Industry experts weigh in on the best, and often most simple ways to avoid the tragic
results of a wrong-site surgery.
According to Lisa Spruce, DNP, RN and Director of Evidence-Based
Perioperative Practices for the
Association of periOperative
Registered Nurses’, “One of the very
first things any surgical team must
do is acknowledge that a wrong site
surgery can and does happen and it
can happen to anyone. “
She feels that taking this first
step is essential in keeping safety
at the forefront of every operating
and procedure room. “Surgical
teams need to have good com-
munication skills and not be afraid to speak up if there is
any concern or questions about the procedure being per-
formed,” she continues.
Pam Werner, MBA, BSN, RN, CNOR and Latisha
Richardson, MSN, BSN, RN, who are also part of Ansell's
clinical team, offer a similar sentiment. They feel that since
an Institute of Medicine Report issued
over 15 years ago, surgery departments
all over the world have learned more
about preventable never events. “The
operating room is itself a very complex
system with many moving parts. It can
be hazardous to both clinicians and
patients alike,” they state.
All three also agree on the impact of instituting simple,
yet specific actions targeted at avoiding wrong site surgeries.
Spruce offers the following:
1. Actively involve the patient, make sure they know and
understand their own surgery and what the surgical
site is. Oftentimes the patient doesn’t know and that
can be the first place a mistake is made.
2. Ask the patient several questions and require them
to describe the surgery they are having and where on
their body they are having surgery.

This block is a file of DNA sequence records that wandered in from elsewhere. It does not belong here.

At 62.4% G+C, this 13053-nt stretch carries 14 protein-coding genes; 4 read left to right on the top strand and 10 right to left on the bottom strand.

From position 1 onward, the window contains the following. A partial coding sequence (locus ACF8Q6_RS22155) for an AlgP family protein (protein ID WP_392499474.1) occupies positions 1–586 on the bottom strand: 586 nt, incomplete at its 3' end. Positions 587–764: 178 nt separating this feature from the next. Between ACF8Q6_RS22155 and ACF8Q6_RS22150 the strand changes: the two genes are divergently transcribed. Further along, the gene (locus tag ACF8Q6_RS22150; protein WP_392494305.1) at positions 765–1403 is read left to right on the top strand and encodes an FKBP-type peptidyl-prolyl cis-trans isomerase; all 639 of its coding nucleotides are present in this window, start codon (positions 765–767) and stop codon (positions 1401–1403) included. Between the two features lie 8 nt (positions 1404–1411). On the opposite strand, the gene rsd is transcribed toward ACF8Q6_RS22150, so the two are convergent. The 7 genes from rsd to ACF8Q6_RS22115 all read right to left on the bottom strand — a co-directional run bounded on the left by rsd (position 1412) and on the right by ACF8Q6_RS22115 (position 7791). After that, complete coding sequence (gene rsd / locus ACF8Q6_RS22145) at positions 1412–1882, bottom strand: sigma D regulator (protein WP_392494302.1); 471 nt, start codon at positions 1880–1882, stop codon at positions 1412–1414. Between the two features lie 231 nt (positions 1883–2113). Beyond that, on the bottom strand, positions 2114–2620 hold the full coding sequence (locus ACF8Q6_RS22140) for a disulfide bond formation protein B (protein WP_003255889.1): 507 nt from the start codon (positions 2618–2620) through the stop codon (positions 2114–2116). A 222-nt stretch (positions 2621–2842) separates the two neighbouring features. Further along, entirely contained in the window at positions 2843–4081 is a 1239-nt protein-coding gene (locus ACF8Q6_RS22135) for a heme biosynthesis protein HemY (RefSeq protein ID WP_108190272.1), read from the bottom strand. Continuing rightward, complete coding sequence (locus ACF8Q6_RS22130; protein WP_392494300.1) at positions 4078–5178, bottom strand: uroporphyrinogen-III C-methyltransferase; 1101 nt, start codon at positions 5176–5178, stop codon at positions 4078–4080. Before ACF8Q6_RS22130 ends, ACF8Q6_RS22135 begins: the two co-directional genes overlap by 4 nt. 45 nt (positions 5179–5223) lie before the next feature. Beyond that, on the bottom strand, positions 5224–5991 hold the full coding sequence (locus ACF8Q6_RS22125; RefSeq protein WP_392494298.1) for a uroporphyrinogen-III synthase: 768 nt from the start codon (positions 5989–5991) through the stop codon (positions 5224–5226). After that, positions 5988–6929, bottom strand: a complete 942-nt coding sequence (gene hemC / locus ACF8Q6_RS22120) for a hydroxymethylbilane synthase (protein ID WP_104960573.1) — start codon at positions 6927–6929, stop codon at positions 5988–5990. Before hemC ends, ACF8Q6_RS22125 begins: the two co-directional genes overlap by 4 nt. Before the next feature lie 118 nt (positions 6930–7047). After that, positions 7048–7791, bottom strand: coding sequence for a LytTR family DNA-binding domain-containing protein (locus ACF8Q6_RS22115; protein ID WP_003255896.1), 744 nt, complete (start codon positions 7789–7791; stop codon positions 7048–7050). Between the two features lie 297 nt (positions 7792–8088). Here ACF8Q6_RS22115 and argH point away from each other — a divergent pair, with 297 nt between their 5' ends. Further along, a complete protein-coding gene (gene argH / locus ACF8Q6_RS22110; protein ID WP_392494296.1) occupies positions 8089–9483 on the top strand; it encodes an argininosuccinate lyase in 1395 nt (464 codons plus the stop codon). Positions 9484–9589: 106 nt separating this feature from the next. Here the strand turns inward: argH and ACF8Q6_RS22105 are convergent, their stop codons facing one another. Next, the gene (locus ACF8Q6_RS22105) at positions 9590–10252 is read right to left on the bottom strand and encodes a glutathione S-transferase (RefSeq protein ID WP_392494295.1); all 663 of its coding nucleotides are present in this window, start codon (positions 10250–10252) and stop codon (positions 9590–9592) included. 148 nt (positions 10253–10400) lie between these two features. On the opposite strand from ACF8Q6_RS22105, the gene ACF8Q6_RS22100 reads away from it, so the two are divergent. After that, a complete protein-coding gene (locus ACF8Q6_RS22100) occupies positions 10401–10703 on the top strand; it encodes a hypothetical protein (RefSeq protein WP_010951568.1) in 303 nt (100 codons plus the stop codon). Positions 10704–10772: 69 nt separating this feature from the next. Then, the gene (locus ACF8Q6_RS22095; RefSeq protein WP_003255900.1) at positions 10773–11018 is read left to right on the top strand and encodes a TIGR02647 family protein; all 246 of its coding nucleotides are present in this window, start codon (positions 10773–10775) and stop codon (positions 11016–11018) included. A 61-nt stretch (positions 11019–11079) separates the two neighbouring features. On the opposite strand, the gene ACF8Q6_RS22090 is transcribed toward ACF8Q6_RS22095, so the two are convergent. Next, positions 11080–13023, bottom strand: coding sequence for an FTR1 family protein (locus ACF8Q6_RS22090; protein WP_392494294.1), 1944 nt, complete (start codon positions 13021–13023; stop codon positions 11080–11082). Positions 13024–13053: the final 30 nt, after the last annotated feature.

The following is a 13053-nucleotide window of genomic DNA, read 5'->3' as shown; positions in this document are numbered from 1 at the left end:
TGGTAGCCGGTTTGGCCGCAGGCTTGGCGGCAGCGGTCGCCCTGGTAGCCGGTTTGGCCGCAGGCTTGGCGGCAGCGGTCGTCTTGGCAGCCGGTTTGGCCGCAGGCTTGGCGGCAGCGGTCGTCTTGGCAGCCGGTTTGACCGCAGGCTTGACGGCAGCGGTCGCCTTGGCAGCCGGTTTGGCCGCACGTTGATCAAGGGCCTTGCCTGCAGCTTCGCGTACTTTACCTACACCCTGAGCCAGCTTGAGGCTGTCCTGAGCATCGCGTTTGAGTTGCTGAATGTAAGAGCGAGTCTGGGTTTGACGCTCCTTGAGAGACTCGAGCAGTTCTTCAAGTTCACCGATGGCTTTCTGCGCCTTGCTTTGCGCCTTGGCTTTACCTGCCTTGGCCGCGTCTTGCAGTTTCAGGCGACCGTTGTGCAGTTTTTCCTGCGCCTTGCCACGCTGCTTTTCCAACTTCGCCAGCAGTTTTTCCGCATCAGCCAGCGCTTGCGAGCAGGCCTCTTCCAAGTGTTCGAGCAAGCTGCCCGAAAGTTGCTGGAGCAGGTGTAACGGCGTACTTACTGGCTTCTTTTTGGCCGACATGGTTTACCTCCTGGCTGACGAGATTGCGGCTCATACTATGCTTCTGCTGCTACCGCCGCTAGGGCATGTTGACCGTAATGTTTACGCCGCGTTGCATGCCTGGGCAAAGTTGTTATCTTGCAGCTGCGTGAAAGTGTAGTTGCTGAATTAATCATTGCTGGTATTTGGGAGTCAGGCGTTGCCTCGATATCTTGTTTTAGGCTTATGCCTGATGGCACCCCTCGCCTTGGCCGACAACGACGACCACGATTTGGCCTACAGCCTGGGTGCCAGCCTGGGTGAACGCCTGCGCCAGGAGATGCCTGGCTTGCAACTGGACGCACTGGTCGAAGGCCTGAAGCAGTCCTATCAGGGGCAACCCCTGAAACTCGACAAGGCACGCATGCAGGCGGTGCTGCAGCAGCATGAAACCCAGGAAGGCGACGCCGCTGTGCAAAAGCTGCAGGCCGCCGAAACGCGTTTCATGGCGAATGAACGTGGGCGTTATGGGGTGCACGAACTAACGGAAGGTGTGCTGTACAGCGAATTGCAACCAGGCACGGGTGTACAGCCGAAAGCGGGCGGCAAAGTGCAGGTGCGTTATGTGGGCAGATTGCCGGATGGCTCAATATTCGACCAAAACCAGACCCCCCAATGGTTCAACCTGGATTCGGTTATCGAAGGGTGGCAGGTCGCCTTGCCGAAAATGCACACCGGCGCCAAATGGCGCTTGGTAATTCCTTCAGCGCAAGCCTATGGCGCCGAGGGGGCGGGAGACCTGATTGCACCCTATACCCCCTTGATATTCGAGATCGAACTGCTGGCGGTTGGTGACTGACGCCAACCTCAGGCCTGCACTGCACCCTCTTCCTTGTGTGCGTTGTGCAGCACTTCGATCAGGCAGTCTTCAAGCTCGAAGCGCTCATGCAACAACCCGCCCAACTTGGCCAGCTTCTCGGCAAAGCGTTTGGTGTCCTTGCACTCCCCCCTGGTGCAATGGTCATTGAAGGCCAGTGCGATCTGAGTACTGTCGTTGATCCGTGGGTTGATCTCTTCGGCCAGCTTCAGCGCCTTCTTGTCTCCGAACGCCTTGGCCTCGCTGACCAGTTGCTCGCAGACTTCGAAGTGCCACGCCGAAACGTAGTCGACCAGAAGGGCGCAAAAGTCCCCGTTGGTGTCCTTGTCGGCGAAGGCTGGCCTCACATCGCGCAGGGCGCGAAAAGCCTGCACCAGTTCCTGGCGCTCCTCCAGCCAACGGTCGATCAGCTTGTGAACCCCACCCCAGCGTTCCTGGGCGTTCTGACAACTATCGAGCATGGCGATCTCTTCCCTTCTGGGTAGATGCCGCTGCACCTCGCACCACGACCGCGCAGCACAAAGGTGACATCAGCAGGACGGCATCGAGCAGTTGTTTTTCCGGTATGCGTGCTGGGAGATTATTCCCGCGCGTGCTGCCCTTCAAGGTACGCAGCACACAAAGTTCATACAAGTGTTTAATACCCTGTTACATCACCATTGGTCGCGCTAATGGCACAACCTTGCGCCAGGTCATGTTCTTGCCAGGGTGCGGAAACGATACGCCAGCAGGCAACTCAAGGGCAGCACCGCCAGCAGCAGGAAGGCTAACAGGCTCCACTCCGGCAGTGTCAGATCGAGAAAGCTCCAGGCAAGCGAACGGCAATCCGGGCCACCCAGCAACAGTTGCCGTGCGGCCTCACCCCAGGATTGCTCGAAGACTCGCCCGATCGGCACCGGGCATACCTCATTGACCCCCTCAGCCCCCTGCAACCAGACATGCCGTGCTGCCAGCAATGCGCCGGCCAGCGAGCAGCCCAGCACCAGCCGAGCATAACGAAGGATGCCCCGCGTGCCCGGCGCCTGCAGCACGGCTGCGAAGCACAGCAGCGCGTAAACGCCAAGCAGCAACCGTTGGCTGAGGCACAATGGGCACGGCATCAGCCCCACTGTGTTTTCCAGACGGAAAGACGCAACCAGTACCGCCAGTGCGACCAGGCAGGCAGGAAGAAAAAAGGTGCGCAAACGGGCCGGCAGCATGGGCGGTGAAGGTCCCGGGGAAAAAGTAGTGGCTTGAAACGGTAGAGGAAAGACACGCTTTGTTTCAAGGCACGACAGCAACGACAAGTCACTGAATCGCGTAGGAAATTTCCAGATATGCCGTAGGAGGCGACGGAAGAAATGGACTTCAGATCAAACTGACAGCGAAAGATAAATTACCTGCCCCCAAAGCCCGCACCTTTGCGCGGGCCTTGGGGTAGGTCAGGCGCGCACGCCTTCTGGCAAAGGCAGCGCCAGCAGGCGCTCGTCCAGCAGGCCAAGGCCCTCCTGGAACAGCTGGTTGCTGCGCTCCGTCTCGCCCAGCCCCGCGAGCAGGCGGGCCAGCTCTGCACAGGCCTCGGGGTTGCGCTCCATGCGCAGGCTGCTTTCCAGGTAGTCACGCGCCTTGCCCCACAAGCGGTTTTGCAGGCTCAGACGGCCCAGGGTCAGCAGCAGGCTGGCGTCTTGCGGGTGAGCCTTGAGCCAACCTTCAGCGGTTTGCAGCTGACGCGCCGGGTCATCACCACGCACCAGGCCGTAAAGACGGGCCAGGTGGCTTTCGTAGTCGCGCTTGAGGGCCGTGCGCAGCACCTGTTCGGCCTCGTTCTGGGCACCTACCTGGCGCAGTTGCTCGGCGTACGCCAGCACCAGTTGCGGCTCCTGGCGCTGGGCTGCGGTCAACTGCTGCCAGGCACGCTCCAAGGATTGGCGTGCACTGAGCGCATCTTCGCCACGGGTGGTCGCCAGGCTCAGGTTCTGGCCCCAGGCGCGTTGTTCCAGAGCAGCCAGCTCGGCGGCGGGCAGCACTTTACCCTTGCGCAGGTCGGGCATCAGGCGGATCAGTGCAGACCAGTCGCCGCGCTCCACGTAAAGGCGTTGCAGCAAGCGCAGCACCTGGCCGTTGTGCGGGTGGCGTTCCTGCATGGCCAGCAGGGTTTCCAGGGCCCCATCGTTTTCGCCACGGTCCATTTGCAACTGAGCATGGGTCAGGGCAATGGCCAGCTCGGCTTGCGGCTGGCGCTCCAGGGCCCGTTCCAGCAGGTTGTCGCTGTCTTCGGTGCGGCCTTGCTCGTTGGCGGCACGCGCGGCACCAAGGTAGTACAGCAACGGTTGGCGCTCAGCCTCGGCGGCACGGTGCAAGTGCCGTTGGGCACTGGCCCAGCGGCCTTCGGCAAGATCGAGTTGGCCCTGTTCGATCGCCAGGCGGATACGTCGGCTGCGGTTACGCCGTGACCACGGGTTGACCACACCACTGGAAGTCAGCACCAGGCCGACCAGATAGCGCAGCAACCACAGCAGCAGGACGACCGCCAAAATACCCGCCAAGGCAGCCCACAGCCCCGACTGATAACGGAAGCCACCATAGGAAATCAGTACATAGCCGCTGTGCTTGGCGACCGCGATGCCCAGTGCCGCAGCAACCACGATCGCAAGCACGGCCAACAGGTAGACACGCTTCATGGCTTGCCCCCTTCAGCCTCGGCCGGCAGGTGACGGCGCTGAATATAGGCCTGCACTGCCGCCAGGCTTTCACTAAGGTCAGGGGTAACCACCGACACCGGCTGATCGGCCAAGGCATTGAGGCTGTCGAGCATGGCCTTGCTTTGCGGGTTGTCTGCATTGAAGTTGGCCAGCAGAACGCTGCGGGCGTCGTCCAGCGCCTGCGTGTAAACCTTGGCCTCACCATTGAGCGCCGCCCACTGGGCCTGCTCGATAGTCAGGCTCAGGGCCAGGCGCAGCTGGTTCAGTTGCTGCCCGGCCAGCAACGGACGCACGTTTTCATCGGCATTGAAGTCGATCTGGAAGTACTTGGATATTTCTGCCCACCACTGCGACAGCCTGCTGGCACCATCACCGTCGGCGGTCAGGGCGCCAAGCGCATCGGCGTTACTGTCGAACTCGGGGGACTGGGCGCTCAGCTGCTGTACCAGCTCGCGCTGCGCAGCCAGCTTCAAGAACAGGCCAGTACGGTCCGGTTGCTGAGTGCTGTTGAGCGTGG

3. Build in safeguards to identify possible errors. The
Joint Commission Center for Transforming Healthcare
Resources has tools that show safeguards that can be
implemented at every level.
4. Make sure to have a relationship with the physician’s
offices that are scheduling the surgery. This is the first
time the patient information is relayed to the surgical facility and if this information is incorrect then an
error can occur.
5. Confirm the accuracy of the surgical schedule and obtain
the following information:
• The correct spelling of the
patient’s full name; patient’s date
of birth; procedure to be per-
formed; the physician’s name; and
implants required, if applicable.
• Require computer automation
for surgery scheduling.
• Educate the surgery scheduling
• Write out (do not abbreviate) the
words “right,” “left,” or “
bilateral” on the OR schedule and all
relevant documentation (
including consent forms) for scheduled
procedures that involve anatomical sites that have laterality.
6. Confirm the presence and accuracy of primary documents critical to the verification process. (signed surgical consent, history and physical, physician orders)
7. Complete a perioperative checklist that includes a pre-procedure verification, site marking and a time out.
8. There are many elements of a time out that must be
implemented but every team member should have the
Director of Evidence-
Practices for AORN
(Above) Proper surgical
marking is one simple
step to avoid wrong site
surgeries. As is proper